The Backmeyer family of Kamloops is about to begin a search for a living kidney donor for their daughter, Ferris, 4.
You will recall that Ferris underwent a transplant in Vancouver on March 6, but there were complications and the kidney was removed mere hours after it had been put in place.
After meeting with the medical team in Vancouver earlier this month, Ferris’s mother, Lindsey, wrote on Facebook that “there were a lot of factors that likely played a part in the failed transplant. The big one is that the kidney had two arteries — one that was apparently hidden and not identified when retrieved. . . . One of the requirements the surgeons had along with it needing to be small was that it be a single-artery, single-vein organ.”
One thing led to another, and clotting led to other issues creating “back pressure and bleeding.” Thus, the transplanted kidney had to be removed.
All of that, though, is in the past.
“For now,” Lindsey said, “the plan is to try and find her a living donor kidney.”
At the meeting in Vancouver, various options were discussed and Lindsey said the plan now is to “have her ready to be transplanted again by September.” That would be six months after the previous attempt.
Going into the Vancouver meeting, Lindsey didn’t think that a living donor would be an option. However, the medical team “expressed a strong desire for a living donor for Ferris . . . there are way too many benefits for a live-donation transplant.”
And so the search for a donor is about to begin.
“They will be incredibly selective in who they will test, but live-donor testing will resume right away!” Lindsey wrote.
Having been down this road with my wife, Dorothy, I can tell you that it isn’t easy asking someone for a kidney. It’s not like asking for a $20 loan, I can tell you that. And that is what the Backmeyers are going through.
As Lindsey put it, “I really don’t like canvassing for a kidney. It feels so weird to me, but her life depends on this . . . so be ready for all the Ferris poster spam!!”
Bring it on, Lindsey, bring it on!
Meanwhile, Zach Tremblay, a young man who has been mentioned in this space on a few previous occasions, is just off a big weekend. Zach, who lives in Robson, B.C., has graduated from high school.
That is quite an accomplishment, when you consider that he has been making three trips a week down the highway to Trail where he undergoes hemodialysis for about four hours at a time.
Yes, Zach is waiting and hoping for a kidney transplant. Graduating from high school doesn’t put an end to any of that. He will continue to make the trek to Trail, and he still needs a kidney.
If you’re able to help, the contact info is further down on this post.
That brings us to John Casey, a happy part of the Kamloops Kidney Support Group.
He was released from St. Paul’s Hospital in Vancouver on Sunday after having undergone a kidney transplant on May 31, three days after he and his wife, Marlene, celebrated their 25th wedding anniversary.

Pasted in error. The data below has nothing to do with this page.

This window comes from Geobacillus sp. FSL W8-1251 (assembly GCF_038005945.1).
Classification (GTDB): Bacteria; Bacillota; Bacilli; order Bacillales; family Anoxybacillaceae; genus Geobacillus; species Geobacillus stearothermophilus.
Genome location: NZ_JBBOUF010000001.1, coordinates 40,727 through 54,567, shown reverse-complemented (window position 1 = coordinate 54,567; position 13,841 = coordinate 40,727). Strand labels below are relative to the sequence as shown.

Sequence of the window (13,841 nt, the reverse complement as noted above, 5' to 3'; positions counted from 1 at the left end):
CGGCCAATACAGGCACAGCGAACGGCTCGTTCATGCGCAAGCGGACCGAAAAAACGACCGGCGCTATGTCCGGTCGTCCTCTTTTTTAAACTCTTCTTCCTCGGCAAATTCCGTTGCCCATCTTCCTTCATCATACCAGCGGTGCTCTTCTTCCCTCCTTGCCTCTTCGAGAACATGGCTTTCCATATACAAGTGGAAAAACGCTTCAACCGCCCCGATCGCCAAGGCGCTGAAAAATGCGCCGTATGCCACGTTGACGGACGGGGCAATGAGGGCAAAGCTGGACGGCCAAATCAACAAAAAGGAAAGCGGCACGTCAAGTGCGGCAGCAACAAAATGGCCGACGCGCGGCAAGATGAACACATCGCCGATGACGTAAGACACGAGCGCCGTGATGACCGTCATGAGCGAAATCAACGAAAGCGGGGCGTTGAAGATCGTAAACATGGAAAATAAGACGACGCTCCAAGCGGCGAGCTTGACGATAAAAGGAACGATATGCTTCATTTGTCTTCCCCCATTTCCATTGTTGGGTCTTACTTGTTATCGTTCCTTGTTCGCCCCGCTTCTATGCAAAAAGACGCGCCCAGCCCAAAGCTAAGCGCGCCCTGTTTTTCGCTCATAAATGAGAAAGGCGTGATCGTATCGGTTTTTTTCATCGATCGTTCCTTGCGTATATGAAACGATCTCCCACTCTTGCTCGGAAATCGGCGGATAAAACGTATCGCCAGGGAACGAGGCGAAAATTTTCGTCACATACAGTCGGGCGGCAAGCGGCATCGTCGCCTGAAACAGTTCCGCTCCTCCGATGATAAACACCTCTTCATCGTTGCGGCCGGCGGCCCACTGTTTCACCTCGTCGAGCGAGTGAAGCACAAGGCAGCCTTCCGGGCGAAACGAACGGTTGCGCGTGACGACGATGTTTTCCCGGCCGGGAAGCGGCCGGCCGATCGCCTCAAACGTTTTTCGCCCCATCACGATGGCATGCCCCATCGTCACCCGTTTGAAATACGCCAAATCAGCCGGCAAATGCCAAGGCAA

“I’m finally out of the hospital and the new kidney seems to be doing well,” he wrote on Facebook. “We will have a long period of recovery and I hope to continue to gain strength. We will be forever grateful to our medical system for pulling me through all this and the amazing personal care I got in the hospital.”
John had been doing peritoneal dialysis — hooking up to a cycler every night at home and letting it run its course while he slept — for more than two years prior to the transplant.
As things turned out, John encountered some cardiac-related issues while his medical team was doing the kidney transplant. This meant that he spent time in the cardiac ward before being transferred to the renal ward.
Things have since stabilized and John now has started his trip along the road to recovery. We eagerly look forward to having him and Marlene back with us in Kamloops.
The Kamloops Kidney Support Group also is feeling sadness after the death of Norm Naylor on Sunday morning at the Marjorie Willoughby Snowden Memorial Hospice Home in Kamloops. . . . Norm had kidney issues, but also was fighting cancer, and it was the cancer that finally took him after a long, hard battle. . . . Whenever the pandemic recedes and allows the KKSG to resume its monthly gatherings, Norm’s smile and dry sense of humour really will be missed. . . . Condolences to his dear wife, Evelyn, and their family.
If you are interested in being a living kidney donor, more information is available here:
Living Kidney Donor Program
St. Paul’s Hospital
6A Providence Building
1081 Burrard Street
Vancouver, BC V6Z 1Y6
Toll free: 1-877-922-9822
Vancouver General Hospital Living Donor Program – Kidney
Gordon and Leslie Diamond Health Care Centre
Level 5, 2775 Laurel Street
Vancouver, BC V5Z 1M9
604-875-5182 or 1-855-875-5182
Or, for more information, visit right here.
Want an easy win to feel great? Register to be an organ donor today. It will only #TakeTwoMinutes and you could save a life. Great deed and fuzzy feels without any hassle. #Register2Give taketwominutes.ca